Al Assad regime blames the uprising and 'Al Qaeda terrorists' for the latest in a series of deadly blasts at key military and security bases.
Damascus car-bombs kill 27
DAMASCUS // Twin blasts hit security service centres in the heart of Damascus yesterday morning, killing at least 27 people and wounding at least 100 more.
The explosions at 7.30am were powerful enough to shake windows more than a dozen kilometres away. Tall plumes of black smoke rose into the clear blue sky above the city.
State run media said preliminary investigations indicated car bombs had been used in both cases and broadcast gruesome pictures of body parts among the burnt out cars and shattered cement.
The blasts were the latest in a string of mysterious, large-scale attacks targeting the Syrian regime's military and security installations. The previous blasts, also suicide bombings, have killed dozens of people since December amid the regime's bloody repression of an uprising against the president, Bashar Al Assad.
The government has blamed the explosions on the "terrorists" it says are behind the revolt. Pro-democracy activists accuse security forces of carrying out the bombings, ruthlessly killing their own members to frighten Syrians into supporting the government and to shore up the regime's international standing.
One of the buildings struck yesterday was used by air-force intelligence, the most feared branch of Syria's secret police units. Activists say it has been at the forefront of the violent campaign to crush the year-long anti-regime uprising.
Armed rebel forces attacked an air-force intelligence compound on the outskirts of Damascus last year, using small arms that were ineffective against the fortified building.
Yesterday's bombing was of a much greater magnitude, tearing the front from the multi-storey concrete structure in the densely populated Baghdad Street area, and punching holes through cinder block walls. The second blast hit a large office of the criminal police in the customs area of the city, close to a military base and the headquarters of state television.
Activists say this site has also been used in the detention and interrogation of political prisoners.
While the blasts occurred in busy areas of Damascus, they happened at the weekend and long before traffic starts to build up, suggesting they were not designed for maximum civilian casualties.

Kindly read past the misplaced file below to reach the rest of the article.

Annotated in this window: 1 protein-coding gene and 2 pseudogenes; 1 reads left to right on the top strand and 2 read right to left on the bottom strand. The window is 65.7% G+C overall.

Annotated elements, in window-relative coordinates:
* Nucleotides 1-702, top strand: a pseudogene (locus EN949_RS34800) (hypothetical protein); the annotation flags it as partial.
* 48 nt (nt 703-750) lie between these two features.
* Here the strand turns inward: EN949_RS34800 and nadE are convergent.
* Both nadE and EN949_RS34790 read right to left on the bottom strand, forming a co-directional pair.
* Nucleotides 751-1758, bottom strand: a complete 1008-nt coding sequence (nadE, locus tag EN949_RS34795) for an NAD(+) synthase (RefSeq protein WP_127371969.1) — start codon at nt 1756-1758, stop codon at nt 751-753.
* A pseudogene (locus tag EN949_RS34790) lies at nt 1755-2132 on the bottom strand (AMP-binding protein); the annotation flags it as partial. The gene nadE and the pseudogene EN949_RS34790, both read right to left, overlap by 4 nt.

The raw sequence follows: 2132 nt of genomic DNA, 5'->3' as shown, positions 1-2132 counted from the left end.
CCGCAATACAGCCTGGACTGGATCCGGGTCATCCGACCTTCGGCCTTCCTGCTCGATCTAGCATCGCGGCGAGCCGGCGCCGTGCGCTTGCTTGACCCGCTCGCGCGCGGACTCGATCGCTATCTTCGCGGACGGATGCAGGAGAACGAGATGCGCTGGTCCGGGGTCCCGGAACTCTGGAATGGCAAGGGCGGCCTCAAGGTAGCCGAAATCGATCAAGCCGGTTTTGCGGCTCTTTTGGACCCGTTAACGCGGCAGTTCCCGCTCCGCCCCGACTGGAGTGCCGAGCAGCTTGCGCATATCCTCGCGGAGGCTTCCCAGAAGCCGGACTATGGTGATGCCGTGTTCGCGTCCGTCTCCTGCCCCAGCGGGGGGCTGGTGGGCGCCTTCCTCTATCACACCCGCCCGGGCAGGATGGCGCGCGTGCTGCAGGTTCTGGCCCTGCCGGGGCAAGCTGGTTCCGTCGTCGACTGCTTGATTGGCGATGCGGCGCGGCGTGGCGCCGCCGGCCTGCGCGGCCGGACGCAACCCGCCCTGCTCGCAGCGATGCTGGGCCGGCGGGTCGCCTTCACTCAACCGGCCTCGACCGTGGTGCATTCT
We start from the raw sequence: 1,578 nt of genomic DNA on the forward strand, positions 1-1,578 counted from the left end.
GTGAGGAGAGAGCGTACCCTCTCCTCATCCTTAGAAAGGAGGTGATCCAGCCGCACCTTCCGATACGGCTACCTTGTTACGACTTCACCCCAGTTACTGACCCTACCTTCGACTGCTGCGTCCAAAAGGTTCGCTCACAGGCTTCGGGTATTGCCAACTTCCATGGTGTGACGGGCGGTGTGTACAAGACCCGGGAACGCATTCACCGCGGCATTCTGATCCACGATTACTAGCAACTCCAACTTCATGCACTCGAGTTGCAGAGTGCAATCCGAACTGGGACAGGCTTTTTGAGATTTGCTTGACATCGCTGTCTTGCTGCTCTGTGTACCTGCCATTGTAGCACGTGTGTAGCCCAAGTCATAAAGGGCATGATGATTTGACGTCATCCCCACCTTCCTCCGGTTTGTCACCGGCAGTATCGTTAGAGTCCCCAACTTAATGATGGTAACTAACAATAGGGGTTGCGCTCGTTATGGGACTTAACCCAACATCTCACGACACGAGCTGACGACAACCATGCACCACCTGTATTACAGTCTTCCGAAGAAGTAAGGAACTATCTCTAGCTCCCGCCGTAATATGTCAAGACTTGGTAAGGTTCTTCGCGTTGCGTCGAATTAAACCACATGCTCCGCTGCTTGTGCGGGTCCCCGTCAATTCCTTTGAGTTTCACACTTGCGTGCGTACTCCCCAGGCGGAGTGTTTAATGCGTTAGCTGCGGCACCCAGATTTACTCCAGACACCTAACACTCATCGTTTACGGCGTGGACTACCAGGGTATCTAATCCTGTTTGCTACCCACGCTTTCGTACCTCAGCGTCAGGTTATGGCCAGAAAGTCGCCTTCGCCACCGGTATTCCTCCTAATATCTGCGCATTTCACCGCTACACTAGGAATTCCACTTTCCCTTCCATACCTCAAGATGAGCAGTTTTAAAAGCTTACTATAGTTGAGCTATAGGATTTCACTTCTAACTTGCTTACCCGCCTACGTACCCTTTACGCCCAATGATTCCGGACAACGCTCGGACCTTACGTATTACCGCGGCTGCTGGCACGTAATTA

Pro-government radio and television stations were quick to blame Al Qaeda, drawing parallels between the kind of bombings that became common in Iraq after the US-led invasion of 2003.
The regime has made much of the presence of Islamist extremists and Al Qaeda affiliated groups. Rather than facing a popular uprising demanding real political reforms after decades of corrupt autocracy, the regime says it is facing "terrorist" opposition, backed by foreign powers bent on toppling Mr Al Assad because of his alliance with Iran and defiance of Israel.
US intelligence officials agree Al Qaeda is active in the Syrian revolt, and appears to have been behind bombings in Damascus and Aleppo.
James Clapper, director of US national intelligence, said last month he believed extremists had infiltrated opposition groups and Al Qaeda affiliates from neighbouring Iraq, where they have long battled American troops, had moved into Syria.
He said that was one reason why Washington was not prepared to provide weapons to rebel forces. Saudi Arabia has already begun supplying them with munitions, it was reported yesterday. A leading Arab diplomat said arms would be shipped via Jordan.
A double car-bomb attack on two intelligence offices in Damascus on December 23 was blamed on Al Qaeda by the Syrian authorities. Officials said 44 security officers and civilians were killed, with another 166 wounded.
In January, another bomb hit security officers in the capital on a Friday morning, at a staging point in the Midan neighbourhood, an area that has played a central role in the uprising.
That attack killed 26 security officers and civilians and wounded another 63.
A third major bombing hit Aleppo, Syria's second largest city, in February, with two car bombs at a military security office killing 28 and wounding 235.
Pro-democracy activists insist Al Qaeda has no role in the revolution and it is being exploited by the regime to tarnish what they maintain is an overwhelmingly peaceful uprising and spread fear both domestically and abroad.
The timing of the various blasts, which have coincided with moments of growing domestic or international pressure, such as the arrival of Arab League monitors, have only fuelled opposition suspicions of a deadly dirty-tricks campaign by the regime.
Yesterday's attacks come as Kofi Annan, the UN-Arab League joint envoy to Syria, continued to push for a ceasefire and for the return of independent monitors.
A technical team from Mr Annan's office is due to arrive in Damascus today, according to Syrian officials, to discuss deployment of international observers.
Nonetheless, even supporters of the revolt concede growing violence and months of atrocities are steering the country towards a civil war and fuelling the kind of sentiments that lead to Islamist militancy.
"Al Qaeda is not in Syria, that is just regime propaganda and US paranoia," said a leading anti-regime activist. "But if the situation keeps on like it is, Al Qaeda will come here and we will all pay the price."